Portland Artist Makes Headlines for Painting Donald Trump in Menstrual Blood

A Portland artist has become a viral phenomenon after a portrait she painted of Donald Trump set fire to the Internet.

By Fiona McCann September 16, 2015

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Wherever, by Sarah Levy

A Portland artist who painted a portrait of Donald Trump in her menstrual blood has become a viral sensation, the image appearing on BuzzFeed and the New York Times website, and saturating social media since its September 12 appearance.

Trump drew the ire of pretty much everyone following comments he made to Fox News host Megyn Kelly last month, implying that her line of questioning was “off base” because she was on her period. “You could see there was blood coming out of her eyes," he later said. "Blood coming out of her wherever.”

Women on Twitter decided to call him out by tweeting pictures of their periods and comments to Trump using the hashtag #periodsarenotaninsult. Levy decided to go one better. “I thought that was a great idea,” she told Portland Monthly on Wednesday, September 16. “And I thought it could go a little further.”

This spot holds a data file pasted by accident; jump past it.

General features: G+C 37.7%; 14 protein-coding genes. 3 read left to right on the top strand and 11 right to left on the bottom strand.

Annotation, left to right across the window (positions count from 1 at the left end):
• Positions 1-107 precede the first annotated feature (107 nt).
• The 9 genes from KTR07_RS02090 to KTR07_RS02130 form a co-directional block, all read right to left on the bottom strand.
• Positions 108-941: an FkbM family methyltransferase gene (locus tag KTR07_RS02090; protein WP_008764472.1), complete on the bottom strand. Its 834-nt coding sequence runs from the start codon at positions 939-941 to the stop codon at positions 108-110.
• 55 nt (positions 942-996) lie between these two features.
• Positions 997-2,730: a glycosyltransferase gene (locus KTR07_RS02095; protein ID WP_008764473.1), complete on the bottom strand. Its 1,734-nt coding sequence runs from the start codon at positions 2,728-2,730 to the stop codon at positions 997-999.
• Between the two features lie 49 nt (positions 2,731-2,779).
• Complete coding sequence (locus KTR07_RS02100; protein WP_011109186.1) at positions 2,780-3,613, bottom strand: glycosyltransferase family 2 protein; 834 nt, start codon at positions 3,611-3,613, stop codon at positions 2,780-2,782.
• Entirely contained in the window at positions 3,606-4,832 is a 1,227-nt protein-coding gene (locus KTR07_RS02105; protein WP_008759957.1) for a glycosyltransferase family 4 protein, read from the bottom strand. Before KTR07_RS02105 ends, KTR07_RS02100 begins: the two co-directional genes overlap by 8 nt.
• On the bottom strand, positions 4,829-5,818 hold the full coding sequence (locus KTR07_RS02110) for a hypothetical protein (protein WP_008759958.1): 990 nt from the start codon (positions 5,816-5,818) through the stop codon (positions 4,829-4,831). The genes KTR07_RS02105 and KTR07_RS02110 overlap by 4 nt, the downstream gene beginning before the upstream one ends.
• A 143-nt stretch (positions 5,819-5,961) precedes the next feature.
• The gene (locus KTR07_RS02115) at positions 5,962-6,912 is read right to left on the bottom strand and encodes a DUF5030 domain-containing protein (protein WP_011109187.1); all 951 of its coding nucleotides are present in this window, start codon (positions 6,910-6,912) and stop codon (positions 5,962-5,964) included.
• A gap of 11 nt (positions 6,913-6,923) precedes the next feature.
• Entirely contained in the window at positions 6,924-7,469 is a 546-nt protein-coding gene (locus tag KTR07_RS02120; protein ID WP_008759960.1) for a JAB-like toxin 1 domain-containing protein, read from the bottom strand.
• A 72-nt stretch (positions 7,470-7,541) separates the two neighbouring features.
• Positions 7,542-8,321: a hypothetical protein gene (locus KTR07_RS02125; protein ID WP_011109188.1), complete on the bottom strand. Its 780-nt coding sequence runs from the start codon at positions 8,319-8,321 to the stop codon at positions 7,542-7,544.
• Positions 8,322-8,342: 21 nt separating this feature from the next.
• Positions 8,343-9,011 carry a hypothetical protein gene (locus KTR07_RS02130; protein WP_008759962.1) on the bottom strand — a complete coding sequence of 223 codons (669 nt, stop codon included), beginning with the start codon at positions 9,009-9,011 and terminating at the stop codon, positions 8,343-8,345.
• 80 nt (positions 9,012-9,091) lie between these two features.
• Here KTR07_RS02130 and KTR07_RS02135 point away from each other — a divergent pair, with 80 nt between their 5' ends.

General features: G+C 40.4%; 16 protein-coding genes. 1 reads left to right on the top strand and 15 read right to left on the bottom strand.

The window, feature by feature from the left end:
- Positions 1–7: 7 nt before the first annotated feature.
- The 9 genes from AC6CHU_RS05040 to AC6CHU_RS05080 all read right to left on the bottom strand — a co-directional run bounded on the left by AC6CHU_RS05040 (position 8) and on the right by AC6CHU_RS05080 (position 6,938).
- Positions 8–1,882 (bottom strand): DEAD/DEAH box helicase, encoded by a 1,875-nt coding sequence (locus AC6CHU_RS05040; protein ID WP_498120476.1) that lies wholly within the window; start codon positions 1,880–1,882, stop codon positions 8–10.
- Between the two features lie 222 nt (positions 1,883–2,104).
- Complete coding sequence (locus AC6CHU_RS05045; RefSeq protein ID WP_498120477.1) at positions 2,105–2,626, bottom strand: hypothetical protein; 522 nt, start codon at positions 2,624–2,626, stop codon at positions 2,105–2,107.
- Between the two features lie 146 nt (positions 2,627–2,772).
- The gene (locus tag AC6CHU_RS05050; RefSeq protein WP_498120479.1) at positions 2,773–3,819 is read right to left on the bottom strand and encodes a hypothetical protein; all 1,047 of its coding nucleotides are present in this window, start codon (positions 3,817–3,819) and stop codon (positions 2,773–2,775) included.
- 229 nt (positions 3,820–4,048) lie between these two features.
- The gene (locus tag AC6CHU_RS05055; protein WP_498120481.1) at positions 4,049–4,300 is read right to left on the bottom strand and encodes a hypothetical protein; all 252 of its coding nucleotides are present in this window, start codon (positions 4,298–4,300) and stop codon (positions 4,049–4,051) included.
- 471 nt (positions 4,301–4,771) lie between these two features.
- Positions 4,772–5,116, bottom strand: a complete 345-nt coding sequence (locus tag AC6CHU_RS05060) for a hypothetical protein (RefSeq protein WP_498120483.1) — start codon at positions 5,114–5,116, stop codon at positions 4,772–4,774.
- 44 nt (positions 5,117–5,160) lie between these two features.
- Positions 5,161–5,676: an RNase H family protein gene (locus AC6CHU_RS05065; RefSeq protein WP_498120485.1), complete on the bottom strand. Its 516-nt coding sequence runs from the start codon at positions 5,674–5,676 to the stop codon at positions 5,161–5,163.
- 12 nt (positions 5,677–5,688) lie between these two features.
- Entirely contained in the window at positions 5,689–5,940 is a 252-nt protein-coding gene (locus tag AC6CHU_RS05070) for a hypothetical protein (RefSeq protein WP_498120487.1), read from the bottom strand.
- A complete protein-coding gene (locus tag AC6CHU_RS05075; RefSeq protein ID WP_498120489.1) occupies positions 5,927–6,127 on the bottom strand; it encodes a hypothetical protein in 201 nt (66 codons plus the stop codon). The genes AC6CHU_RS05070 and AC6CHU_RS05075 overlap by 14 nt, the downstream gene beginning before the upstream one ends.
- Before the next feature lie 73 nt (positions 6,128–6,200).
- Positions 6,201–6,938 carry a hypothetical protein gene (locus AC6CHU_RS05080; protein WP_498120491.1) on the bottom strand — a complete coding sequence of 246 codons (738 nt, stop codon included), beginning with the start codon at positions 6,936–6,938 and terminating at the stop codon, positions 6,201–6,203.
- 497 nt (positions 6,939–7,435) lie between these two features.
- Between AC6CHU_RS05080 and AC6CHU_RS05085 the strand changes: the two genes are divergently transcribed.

So when her period arrived a few weeks later, she decided to use the blood as painting material—for a portrait of Trump himself. She tweeted her painting adding that if someone wanted to buy it, proceeds would go to an immigrants rights organization, because, as she says on her blog “ol’ Don would hate that.”

The image was picked up by BuzzFeed, which prompted a media scramble the former Lincoln High student is still in the middle of. “I didn’t realize what would happen after BuzzFeed. I am surprised and impressed that yesterday it was the trending piece on Google news,” she says. “Basically I just think the whole thing is hilarious. And now that people are paying attention, I’m trying to use the spotlight to say things that should be said.”

On the Socialist Worker website, she elaborates. "It might seem like a small thing, but I think that an issue like menstrual shame is related to the overall body shame that many girls and women in our society are raised to feel as a matter of course. So fighting this shame is one small step toward raising a generation of confident women who have the courage to fight for equality for themselves and others."

She’s now thinking about making it a portrait series, and her targets aren’t all male. “If I continue to do a ‘Blood on their hands’ face series, I’ll definitely be doing Hilary Clinton’s portrait as well,” she says.

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